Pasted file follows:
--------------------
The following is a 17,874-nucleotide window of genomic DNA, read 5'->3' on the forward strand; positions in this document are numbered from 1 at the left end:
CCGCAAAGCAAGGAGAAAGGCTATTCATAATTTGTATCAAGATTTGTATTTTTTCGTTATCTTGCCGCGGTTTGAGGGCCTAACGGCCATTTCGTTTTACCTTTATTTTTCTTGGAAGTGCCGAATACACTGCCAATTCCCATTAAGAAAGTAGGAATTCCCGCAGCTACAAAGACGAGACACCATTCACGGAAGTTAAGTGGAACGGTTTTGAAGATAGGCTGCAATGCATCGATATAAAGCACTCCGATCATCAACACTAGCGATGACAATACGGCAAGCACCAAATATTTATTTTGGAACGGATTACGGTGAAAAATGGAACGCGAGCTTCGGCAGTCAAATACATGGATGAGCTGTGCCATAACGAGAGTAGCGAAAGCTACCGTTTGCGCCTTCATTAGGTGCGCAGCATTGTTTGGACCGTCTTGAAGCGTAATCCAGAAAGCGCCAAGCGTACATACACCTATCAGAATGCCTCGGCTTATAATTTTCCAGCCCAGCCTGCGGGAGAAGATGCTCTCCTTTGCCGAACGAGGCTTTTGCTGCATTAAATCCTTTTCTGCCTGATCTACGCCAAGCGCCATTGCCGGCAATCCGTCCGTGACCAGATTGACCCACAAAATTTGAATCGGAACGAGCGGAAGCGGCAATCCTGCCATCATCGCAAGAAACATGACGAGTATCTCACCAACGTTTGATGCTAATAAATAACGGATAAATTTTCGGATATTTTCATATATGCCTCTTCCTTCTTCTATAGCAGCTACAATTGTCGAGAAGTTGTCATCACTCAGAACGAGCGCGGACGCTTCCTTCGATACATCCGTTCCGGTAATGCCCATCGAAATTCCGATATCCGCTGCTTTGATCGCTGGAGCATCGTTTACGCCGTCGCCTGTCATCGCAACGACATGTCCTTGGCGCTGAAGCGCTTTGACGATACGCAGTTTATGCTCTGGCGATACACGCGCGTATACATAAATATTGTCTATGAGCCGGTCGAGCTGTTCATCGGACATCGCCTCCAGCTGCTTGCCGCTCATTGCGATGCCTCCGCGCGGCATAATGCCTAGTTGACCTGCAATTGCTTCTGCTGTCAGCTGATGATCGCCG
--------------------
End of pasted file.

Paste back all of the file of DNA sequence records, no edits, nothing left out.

The following is a 17,874-nucleotide window of genomic DNA, read 5'->3' on the forward strand; positions in this document are numbered from 1 at the left end:
CCGCAAAGCAAGGAGAAAGGCTATTCATAATTTGTATCAAGATTTGTATTTTTTCGTTATCTTGCCGCGGTTTGAGGGCCTAACGGCCATTTCGTTTTACCTTTATTTTTCTTGGAAGTGCCGAATACACTGCCAATTCCCATTAAGAAAGTAGGAATTCCCGCAGCTACAAAGACGAGACACCATTCACGGAAGTTAAGTGGAACGGTTTTGAAGATAGGCTGCAATGCATCGATATAAAGCACTCCGATCATCAACACTAGCGATGACAATACGGCAAGCACCAAATATTTATTTTGGAACGGATTACGGTGAAAAATGGAACGCGAGCTTCGGCAGTCAAATACATGGATGAGCTGTGCCATAACGAGAGTAGCGAAAGCTACCGTTTGCGCCTTCATTAGGTGCGCAGCATTGTTTGGACCGTCTTGAAGCGTAATCCAGAAAGCGCCAAGCGTACATACACCTATCAGAATGCCTCGGCTTATAATTTTCCAGCCCAGCCTGCGGGAGAAGATGCTCTCCTTTGCCGAACGAGGCTTTTGCTGCATTAAATCCTTTTCTGCCTGATCTACGCCAAGCGCCATTGCCGGCAATCCGTCCGTGACCAGATTGACCCACAAAATTTGAATCGGAACGAGCGGAAGCGGCAATCCTGCCATCATCGCAAGAAACATGACGAGTATCTCACCAACGTTTGATGCTAATAAATAACGGATAAATTTTCGGATATTTTCATATATGCCTCTTCCTTCTTCTATAGCAGCTACAATTGTCGAGAAGTTGTCATCACTCAGAACGAGCGCGGACGCTTCCTTCGATACATCCGTTCCGGTAATGCCCATCGAAATTCCGATATCCGCTGCTTTGATCGCTGGAGCATCGTTTACGCCGTCGCCTGTCATCGCAACGACATGTCCTTGGCGCTGAAGCGCTTTGACGATACGCAGTTTATGCTCTGGCGATACACGCGCGTATACATAAATATTGTCTATGAGCCGGTCGAGCTGTTCATCGGACATCGCCTCCAGCTGCTTGCCGCTCATTGCGATGCCTCCGCGCGGCATAATGCCTAGTTGACCTGCAATTGCTTCTGCTGTCAGCTGATGATCGCCG